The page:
U.S. picks up tab for terror suspect’s new arms
NEW YORK – An Egyptian-born preacher charged in multiple terror plots will be outfitted next week with new prosthetic arms to replace the hooks he used before, his lawyer said Friday.
Mustafa Kamel Mustafa needs all the help he can get while at the Metropolitan Correctional Center in Manhattan awaiting trial, attorney Jeremy Schneider said after a hearing. Next Tuesday’s fitting, announced in court by the judge who will preside at Mustafa’s trial, will take place in a facility not constructed with the disabled in mind, Schneider said.
Mustafa, widely known as Abu Hamza al-Masri, was transferred from London earlier this month, along with four other defendants charged with terrorism offenses. He has pleaded not guilty to conspiring with some Seattle men to set up a terrorist training camp in Oregon and to helping abduct two American tourists and 14 other people in Yemen in 1998. He has said he lost his arms just below the elbows fighting the Soviets in Afghanistan. The hooks he has been using make his upper arms sore, his lawyer said.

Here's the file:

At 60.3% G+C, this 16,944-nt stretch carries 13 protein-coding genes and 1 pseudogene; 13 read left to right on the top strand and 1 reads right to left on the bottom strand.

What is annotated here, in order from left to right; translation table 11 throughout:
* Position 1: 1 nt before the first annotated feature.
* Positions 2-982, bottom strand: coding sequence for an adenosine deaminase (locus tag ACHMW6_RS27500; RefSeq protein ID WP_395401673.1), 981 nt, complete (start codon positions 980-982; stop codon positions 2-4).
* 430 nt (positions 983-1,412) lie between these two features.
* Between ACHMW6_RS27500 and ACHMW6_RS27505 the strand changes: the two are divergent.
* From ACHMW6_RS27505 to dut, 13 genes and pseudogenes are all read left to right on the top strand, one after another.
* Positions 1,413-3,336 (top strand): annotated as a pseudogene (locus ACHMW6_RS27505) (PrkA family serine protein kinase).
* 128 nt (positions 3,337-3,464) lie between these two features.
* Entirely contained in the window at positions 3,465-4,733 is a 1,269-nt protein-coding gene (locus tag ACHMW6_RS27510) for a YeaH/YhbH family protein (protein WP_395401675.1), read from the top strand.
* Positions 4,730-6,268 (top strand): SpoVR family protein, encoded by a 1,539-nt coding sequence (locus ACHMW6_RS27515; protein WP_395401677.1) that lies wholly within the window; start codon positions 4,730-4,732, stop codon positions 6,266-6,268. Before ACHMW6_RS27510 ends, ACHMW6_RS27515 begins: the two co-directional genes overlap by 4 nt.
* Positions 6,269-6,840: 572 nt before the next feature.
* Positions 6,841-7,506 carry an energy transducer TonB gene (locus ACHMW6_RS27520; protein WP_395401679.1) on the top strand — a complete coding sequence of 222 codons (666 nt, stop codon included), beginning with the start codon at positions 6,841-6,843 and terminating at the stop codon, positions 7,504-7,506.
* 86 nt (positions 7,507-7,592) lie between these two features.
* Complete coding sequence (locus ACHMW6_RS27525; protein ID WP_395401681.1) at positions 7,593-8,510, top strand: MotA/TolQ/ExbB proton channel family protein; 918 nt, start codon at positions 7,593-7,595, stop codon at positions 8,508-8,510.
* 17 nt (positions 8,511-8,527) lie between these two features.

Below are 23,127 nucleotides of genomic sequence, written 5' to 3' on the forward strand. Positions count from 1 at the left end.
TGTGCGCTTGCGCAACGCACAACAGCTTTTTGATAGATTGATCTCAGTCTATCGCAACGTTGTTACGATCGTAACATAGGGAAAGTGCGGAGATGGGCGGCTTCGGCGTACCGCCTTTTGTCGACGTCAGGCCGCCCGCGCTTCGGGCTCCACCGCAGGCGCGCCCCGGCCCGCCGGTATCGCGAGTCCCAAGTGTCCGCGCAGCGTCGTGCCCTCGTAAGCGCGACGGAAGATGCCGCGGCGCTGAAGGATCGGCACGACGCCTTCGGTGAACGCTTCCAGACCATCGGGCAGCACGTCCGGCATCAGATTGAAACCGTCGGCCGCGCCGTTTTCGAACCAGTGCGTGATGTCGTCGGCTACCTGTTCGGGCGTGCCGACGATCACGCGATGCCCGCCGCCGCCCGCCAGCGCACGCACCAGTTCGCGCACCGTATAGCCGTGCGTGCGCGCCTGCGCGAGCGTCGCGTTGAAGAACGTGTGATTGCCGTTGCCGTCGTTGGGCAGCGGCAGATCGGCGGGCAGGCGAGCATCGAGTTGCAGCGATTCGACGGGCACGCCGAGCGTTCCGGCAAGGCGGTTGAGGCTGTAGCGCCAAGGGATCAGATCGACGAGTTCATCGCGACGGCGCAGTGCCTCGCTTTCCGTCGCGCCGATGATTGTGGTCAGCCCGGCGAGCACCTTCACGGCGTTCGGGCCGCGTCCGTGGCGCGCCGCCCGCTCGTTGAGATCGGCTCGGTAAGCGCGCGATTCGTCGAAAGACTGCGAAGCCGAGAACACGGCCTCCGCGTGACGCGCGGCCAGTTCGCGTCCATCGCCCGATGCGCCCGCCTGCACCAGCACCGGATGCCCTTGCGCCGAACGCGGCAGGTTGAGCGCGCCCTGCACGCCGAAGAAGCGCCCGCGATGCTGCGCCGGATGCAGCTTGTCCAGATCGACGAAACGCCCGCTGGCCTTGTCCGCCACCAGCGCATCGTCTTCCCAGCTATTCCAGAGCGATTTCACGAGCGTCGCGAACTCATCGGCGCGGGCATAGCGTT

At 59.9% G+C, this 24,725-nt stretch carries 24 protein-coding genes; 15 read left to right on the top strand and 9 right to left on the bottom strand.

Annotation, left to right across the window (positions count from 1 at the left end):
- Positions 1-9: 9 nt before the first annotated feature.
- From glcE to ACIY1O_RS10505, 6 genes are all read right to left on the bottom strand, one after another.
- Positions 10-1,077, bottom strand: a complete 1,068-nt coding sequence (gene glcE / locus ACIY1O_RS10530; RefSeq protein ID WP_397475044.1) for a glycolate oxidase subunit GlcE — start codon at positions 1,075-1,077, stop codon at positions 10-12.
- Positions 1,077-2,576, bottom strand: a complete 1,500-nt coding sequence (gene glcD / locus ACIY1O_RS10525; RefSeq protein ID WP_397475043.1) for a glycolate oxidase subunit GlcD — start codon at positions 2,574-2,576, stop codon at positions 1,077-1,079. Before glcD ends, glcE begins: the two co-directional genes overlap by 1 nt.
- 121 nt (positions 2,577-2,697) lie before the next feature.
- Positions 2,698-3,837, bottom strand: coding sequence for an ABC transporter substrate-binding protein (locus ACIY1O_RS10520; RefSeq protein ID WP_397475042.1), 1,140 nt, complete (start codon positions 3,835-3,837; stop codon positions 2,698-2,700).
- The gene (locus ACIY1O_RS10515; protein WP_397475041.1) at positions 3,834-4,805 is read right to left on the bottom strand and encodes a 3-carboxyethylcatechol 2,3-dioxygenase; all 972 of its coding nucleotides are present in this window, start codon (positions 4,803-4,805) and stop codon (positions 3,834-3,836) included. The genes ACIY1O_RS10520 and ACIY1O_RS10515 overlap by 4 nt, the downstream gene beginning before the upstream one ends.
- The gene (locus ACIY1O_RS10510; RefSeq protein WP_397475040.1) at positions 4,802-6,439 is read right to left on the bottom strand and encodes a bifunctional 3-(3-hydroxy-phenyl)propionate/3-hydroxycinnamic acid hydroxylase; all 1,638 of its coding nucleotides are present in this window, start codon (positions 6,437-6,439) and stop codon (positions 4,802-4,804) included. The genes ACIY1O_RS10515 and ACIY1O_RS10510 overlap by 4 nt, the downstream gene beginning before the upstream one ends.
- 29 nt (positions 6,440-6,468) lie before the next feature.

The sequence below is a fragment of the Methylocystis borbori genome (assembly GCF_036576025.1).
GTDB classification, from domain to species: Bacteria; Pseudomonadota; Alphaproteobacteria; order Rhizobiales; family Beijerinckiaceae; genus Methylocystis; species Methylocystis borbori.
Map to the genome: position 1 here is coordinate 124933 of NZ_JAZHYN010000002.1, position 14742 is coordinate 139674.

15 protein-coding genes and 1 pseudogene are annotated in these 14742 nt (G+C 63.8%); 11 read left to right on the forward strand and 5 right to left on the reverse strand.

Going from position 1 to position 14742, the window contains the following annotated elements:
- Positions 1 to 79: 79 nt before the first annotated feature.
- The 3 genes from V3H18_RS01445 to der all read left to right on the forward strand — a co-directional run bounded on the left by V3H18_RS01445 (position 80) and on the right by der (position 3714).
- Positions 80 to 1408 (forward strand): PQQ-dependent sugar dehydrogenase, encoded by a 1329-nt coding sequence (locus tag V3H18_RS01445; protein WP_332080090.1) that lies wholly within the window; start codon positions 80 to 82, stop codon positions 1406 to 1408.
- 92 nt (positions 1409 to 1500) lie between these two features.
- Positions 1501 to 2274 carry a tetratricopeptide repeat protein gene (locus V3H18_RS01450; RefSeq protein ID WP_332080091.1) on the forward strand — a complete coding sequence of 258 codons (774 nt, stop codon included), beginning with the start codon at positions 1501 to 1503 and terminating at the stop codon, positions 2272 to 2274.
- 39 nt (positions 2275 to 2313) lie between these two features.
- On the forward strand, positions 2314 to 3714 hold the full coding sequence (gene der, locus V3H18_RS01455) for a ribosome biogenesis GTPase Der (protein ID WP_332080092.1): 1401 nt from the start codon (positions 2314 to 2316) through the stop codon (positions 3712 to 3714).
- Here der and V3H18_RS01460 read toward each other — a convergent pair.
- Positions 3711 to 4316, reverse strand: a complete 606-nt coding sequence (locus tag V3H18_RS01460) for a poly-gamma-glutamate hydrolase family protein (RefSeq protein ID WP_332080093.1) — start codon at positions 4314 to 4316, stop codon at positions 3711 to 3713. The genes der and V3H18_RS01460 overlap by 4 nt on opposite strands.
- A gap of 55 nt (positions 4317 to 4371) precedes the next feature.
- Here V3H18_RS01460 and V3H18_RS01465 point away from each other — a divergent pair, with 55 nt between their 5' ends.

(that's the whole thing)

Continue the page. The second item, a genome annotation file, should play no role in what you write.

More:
Mustafa’s disabilities make his quest for justice difficult, the lawyer said.
“He’s a disabled man in a facility that does not have facilities for disabled people,” he said.
Mustafa, whose new arms will be paid for by the U.S. government, became well-known in the 1990s as his Finsbury Park Mosque in London became a training ground for extremist Islamists, including Sept. 11 conspirator Zacarias Moussaoui and would-be shoe bomber Richard Reid. He had been jailed since 2004 in Britain on separate charges.
The next hearing was set for Dec. 14.
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